The final requirement for my Masters in Creative Writing program at Lesley University is to teach a graduate student seminar, and I’ve chosen a topic that merges my two great passions in life: biology and writing. More specifically, neuroscience and literature. I’m going to drop a little science on my fellow writers next week by teaching them three inescapable brain hacks they can employ to suck readers into their stories.
It occurred to me that these neuroscience hacks would make some cool blog posts. Today’s neuroscience hack is subtle but incredibly useful.
Brain Hack #1: The human brain evolved to monitor the immediate environment for signs of change.
It’s true! From an evolutionary standpoint, the brain is an organ with a singular purpose. To keep us alive. An essential part of “not dying” is noticing any kind of change to the current situation.
Change grabs our attention as we assess whether it is positive or negative. The brain then forms a “survival goal” based on the conclusion and takes steps to achieve that goal. It could be as simple as putting on a sweater when the temperature drops. Or eating food when blood glucose levels fall. Or running for cover when a strange shadow shifts position in the tall grasses of the African savannah.
Changes such as a hulking figure with a knife stepping from a shadowy alley come with potentially extreme consequences. Experiencing that situation firsthand could mean death. Thankfully, our brains developed workarounds that let us gain knowledge and experience safely.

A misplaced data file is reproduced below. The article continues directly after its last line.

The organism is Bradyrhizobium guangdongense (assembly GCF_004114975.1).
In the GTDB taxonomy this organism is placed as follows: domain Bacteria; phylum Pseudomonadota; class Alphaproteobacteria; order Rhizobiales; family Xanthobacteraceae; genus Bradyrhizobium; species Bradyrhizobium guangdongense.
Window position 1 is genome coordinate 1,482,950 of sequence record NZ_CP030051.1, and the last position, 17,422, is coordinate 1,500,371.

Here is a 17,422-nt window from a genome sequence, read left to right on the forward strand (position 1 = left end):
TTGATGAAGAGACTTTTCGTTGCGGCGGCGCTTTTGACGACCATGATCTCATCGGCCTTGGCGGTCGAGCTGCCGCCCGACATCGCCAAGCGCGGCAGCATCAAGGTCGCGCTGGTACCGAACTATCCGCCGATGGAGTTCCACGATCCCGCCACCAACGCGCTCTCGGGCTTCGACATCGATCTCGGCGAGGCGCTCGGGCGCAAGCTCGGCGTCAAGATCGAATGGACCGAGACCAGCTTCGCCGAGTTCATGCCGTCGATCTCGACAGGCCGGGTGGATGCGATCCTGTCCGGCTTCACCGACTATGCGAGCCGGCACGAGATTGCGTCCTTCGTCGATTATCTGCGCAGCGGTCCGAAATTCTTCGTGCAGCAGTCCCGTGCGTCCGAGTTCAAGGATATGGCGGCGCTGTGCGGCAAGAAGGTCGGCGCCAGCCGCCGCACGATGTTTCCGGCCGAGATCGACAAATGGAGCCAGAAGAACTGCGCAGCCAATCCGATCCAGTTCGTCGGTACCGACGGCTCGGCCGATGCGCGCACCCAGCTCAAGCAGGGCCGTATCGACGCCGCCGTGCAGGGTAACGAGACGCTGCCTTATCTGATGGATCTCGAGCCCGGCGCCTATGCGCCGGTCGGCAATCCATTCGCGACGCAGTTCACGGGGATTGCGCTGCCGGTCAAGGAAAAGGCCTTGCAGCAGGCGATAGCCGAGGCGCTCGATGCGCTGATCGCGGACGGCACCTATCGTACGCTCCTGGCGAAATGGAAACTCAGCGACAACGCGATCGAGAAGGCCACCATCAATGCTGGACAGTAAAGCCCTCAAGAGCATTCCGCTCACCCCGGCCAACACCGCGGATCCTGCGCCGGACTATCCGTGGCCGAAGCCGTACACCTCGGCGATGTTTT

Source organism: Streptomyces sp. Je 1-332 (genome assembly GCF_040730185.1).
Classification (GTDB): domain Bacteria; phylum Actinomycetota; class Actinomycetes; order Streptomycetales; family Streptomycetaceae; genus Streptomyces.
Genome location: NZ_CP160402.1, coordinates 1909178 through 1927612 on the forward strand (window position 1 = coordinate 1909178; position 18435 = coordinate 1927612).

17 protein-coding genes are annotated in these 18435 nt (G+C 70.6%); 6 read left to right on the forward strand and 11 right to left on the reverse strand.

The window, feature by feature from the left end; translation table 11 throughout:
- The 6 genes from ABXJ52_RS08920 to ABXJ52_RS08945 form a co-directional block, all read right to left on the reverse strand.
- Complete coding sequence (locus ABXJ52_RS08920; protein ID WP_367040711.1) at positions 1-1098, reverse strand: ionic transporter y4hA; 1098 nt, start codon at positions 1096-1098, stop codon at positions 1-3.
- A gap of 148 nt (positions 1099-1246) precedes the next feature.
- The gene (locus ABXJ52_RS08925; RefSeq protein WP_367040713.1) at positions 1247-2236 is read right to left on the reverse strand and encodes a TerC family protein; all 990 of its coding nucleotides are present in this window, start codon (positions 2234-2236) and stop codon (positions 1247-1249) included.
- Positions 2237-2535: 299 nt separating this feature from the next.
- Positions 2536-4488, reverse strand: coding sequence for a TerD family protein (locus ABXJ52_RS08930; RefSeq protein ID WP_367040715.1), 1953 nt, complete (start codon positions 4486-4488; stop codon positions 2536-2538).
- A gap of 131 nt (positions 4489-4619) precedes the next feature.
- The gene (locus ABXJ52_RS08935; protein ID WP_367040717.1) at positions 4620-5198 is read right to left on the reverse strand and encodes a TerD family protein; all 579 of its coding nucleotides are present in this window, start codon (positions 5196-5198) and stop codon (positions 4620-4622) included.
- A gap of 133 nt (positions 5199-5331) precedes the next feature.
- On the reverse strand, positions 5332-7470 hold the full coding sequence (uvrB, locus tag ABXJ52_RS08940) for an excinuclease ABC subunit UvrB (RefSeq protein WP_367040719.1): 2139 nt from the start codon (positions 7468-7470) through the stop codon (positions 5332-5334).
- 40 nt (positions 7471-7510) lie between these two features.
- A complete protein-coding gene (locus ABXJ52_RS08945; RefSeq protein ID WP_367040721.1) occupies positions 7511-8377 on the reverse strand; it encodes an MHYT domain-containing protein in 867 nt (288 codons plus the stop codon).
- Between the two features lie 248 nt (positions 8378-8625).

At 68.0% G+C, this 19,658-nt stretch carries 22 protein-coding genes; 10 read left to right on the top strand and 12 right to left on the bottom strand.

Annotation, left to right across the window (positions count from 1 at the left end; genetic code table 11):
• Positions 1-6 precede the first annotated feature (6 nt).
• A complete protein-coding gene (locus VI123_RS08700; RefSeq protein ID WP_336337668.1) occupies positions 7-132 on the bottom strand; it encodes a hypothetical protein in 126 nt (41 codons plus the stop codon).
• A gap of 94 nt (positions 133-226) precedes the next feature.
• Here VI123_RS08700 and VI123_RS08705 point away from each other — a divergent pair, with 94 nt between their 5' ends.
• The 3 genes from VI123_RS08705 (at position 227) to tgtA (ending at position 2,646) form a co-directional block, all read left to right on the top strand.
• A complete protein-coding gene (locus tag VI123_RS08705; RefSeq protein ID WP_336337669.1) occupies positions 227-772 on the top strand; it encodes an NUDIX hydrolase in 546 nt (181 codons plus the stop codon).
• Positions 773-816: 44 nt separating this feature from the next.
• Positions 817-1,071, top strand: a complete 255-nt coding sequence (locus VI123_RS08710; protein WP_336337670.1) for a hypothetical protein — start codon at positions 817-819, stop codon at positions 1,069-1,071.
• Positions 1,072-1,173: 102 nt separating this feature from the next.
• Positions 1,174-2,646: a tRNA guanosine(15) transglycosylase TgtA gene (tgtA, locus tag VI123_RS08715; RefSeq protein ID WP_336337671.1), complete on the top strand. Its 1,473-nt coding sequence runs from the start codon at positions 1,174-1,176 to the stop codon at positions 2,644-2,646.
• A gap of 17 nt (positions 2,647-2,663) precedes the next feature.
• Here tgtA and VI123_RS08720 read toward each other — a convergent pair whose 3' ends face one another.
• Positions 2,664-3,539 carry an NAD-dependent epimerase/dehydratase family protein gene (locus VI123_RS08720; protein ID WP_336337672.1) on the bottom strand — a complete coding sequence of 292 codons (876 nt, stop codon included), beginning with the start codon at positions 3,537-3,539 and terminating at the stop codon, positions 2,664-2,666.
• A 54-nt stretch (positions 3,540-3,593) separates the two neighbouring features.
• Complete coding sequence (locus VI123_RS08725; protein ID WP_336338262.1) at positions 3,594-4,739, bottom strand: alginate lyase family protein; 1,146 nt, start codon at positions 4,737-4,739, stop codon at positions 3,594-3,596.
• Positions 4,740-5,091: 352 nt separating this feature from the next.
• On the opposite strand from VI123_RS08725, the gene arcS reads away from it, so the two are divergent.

We have the somewhat unique ability to learn by watching others deal with problems.
Whether the observed individual lives or dies, we gain knowledge that might keep us alive should we encounter a similar problem.
When we read fictional stories, we get to practice identifying changes and assessing their potential positives or negatives.
In 2007, researchers found that when people read stories, there is a significant increase in brain activity during narrative moments containing changes in characters, scene locations, or changes in characters’ goals.
Changes that Really Light Brains Up:
- Words that suggest the passage of time, such as later, soon, shortly, or immediately.
- Descriptions of spacial changes, such as characters moving from one room to another, or even moving from one side of a room to another.
- Descriptions of characters changing their interaction with objects (picking up or putting down objects, or opening or closing things like doors or windows).
- Showing characters starting a new, goal-oriented action with a clear intent. For example, initiating a conversation, preparing to jump over a puddle, or thrusting a sword during a fight.
Consider the following excerpt from Cressida Cowell’s middle grade novel How to Train Your Dragon:
The Dragon had crawled down into the depths of the ocean and gone into a Sleep Coma. Dragons can stay in this suspended state for eternity, half-dead, half-alive, buried under fathom after fathom of icy-cold seawater. Not a muscle of this particular Dragon had moved for six or seven centuries.